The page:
Earlier today (April 2, 2018), the U.S. Supreme Court ruled that auto service advisers (also commonly referred to as “service writers”) are exempt from overtime under the Fair Labor Standards Act (“FLSA”). Today’s ruling in Encino Motorcars LLC v. Navarro et. al. has affirmatively answered the long-standing question as to whether auto service advisers are covered by the FLSA’s “salesman” overtime exemption, which includes “any salesman, partsman or mechanic primarily engaged in selling or servicing automobiles.” The Court’s decision overturned the Ninth Circuit Court of Appeals ruling that service advisors do not fall under the exemption, and followed rulings in both the Fourth and Fifth Circuit Court of Appeals holding that they were exempt from overtime.
Executive Summary: On April 2, 2018, the U.S. Supreme Court ruled 5-4 in Encino Motorcars, LLC v. Navarro that service advisors at automotive dealerships are exempt from overtime. The exemption at issue involves “any salesman, partsman or mechanic primarily engaged in selling or servicing automobiles.” 29 U.S.C. 213 (b)(10). The Supreme Court reversed the Ninth U.S. Circuit Court of Appeals which had ruled that based on a plain reading of statutory text, principles of statutory interpretation (narrow construction of FLSA exemptions), and legislative history, the exemption does not encompass service advisors.
On March 23rd, President Trump signed into law a massive spending bill. Buried on page 2025 of the spending bill, available here, is the following amendment to Section 203(m) of the Fair Labor Standards Act (FLSA), the federal wage-hour law: “An employer may not keep tips received by its employees for any purposes, including allowing managers or supervisors to keep any portion of employees’ tips, regardless of whether or not the employer takes a tip credit.” The new law also states that any employers who violate this rule will be liable to the employees in the amount of the tips that were taken, “an additional equal amount as liquidated damages,” and “a civil penalty not to exceed $1,100 for each such violation,” as the U.S. Department of Labor (DOL) shall determine. The back story to this change in the wage-hour law is important to understanding its impact on wage-hour enforcement going forward.
An amendment to the Fair Labor Standards Act (FLSA) in the omnibus budget bill, “Consolidated Appropriations Act, 2018,” passed by Congress and signed by President Donald Trump on March 23, 2018, provides that an employer “may not keep tips received by its employees for any purposes, including allowing managers or supervisors to keep any portion of employees’ tips, regardless of whether or not the employer takes a tip credit.”
Executive Summary: On February 16, 2018, the United States Court of Appeals for the Ninth Circuit granted en banc review of Marsh v. J. Alexander’s LLC, 869 F.3d 1108, creating a new layer of uncertainty for hospitality employers. The previous decision by a three-judge panel on September 6, 2017, had rejected what is commonly called the “80/20 rule,” which states that hospitality employers may not reduce a tip-earning employee’s hourly pay below the minimum wage when that employee spends more than 20 percent of his or her workweek on non-tip-earning tasks. The case will now be reconsidered by a larger panel of the Ninth Circuit, with oral argument scheduled for the week of March 19, 2018. The grant of en banc review suggests an intention to reconsider the panel’s prior holding or analysis.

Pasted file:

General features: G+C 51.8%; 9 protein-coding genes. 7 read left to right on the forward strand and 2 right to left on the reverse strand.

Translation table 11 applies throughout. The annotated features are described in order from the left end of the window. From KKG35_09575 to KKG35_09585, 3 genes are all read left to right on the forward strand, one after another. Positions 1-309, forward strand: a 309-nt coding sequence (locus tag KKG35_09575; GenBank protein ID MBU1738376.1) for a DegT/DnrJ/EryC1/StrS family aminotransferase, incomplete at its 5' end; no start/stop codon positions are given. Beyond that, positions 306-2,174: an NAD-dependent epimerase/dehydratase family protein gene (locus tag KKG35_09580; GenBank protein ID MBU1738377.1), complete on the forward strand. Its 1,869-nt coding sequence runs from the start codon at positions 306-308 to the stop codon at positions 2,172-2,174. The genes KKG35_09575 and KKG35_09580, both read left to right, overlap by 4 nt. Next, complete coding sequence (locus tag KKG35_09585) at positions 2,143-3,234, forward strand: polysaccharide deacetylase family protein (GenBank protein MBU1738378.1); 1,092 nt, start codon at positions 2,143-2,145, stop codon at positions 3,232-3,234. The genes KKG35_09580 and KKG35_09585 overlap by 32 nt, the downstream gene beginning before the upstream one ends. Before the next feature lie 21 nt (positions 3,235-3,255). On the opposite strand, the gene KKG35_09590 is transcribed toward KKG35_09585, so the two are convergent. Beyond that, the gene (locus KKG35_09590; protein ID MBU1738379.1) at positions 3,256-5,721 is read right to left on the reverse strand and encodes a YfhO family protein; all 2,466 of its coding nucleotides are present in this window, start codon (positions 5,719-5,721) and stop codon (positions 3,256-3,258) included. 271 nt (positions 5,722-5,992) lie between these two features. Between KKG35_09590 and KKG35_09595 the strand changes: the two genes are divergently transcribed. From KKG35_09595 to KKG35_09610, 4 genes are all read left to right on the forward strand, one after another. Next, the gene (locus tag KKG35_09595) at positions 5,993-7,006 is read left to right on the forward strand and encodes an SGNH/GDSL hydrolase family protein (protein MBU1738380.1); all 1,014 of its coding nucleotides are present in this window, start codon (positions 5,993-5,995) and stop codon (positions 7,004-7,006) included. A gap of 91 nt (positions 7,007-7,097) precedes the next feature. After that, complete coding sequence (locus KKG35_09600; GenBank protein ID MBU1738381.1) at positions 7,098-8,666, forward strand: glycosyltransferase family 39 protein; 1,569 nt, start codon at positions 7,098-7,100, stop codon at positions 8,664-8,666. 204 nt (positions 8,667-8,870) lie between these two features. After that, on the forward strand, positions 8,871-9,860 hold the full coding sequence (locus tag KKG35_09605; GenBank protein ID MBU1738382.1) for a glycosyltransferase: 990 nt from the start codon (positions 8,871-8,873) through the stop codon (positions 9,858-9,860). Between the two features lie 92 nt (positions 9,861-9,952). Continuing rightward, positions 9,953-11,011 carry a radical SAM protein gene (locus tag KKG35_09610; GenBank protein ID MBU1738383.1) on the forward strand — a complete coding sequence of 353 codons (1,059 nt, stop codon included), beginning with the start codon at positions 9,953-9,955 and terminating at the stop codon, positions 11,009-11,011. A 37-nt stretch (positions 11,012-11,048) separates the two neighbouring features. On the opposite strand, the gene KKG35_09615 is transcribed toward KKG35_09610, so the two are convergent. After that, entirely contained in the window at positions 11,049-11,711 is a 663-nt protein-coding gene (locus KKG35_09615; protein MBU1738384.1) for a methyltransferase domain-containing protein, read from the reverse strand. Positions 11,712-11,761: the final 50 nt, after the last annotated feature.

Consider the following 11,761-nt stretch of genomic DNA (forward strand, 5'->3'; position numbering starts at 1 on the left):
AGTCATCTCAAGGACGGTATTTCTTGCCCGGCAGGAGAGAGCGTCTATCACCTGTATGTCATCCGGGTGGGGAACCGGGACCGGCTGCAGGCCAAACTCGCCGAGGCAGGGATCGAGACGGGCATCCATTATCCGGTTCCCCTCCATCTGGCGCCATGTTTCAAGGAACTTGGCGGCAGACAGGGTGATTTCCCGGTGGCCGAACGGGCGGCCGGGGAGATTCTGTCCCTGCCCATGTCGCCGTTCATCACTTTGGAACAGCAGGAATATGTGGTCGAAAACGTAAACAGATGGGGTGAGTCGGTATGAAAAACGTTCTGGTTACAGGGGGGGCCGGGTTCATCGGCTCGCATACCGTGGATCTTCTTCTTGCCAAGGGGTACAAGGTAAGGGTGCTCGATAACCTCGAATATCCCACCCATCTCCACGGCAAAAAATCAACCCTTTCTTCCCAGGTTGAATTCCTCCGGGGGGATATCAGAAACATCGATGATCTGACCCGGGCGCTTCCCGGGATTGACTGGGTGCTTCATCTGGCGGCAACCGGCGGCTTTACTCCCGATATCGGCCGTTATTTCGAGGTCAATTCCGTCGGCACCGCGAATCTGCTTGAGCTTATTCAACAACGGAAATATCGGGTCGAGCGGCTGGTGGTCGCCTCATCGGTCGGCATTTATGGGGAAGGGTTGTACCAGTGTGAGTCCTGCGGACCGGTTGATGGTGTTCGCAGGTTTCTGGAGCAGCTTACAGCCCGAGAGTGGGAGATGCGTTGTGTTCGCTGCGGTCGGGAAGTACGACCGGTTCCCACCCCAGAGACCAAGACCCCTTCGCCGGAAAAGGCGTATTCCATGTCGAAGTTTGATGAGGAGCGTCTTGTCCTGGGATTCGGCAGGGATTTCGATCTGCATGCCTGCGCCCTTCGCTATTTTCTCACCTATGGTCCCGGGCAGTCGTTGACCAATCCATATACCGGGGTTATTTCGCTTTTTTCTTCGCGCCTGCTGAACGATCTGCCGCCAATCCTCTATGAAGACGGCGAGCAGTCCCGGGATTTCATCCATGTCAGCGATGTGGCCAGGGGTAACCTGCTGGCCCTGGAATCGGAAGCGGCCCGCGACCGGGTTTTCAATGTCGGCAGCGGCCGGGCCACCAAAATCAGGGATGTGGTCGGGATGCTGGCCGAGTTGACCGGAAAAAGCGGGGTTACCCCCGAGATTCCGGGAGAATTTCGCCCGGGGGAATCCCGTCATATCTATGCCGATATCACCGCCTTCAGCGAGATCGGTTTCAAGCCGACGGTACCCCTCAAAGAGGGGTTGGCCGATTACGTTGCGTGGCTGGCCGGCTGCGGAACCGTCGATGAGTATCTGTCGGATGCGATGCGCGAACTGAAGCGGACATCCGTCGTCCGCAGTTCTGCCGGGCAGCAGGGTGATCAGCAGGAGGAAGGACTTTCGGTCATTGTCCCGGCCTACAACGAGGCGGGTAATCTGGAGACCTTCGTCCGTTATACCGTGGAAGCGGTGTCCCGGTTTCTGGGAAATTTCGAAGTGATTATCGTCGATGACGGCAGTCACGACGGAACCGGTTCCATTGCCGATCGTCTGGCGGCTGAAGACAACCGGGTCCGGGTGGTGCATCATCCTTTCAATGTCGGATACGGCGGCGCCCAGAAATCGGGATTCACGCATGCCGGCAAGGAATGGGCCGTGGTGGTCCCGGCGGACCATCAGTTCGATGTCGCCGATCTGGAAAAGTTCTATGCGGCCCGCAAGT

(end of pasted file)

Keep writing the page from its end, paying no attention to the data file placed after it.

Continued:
Federal regulations currently treat tips as the employee’s property, regardless of whether the employer pays that employee the minimum wage or whether it uses a tip credit to satisfy the minimum wage requirement. Recently, the federal Department of Labor (DOL) proposed a rule that, if passed this year, would allow employers to require the sharing of tips with employees who do not customarily receive direct tips (such as restaurant cooks, dish washers, and similar workers), so long as the employer pays employees the full federal minimum wage of $7.25 per hour. Employers who use the tip credit option to satisfy the minimum wage obligation would not be allowed to require tip sharing with workers who do not customarily receive tips.
A recent federal court decision has added to the confusion surrounding the application of the U.S. Department of Labor’s (DOL) “home care” overtime rule and New York’s “13-hour” rule regarding compensable work hours for certain home care aides. In De Carrasco v. Life Care Services, Inc., 2017 WL 6403521 (S.D.N.Y. Dec. 15, 2017), the U.S. District Court for the Southern District of New York held—in conflict with other courts—that the home care rule took effect on January 1, 2015, but found that home care aides who work 24-hour shifts are not entitled to pay for meal and sleep periods.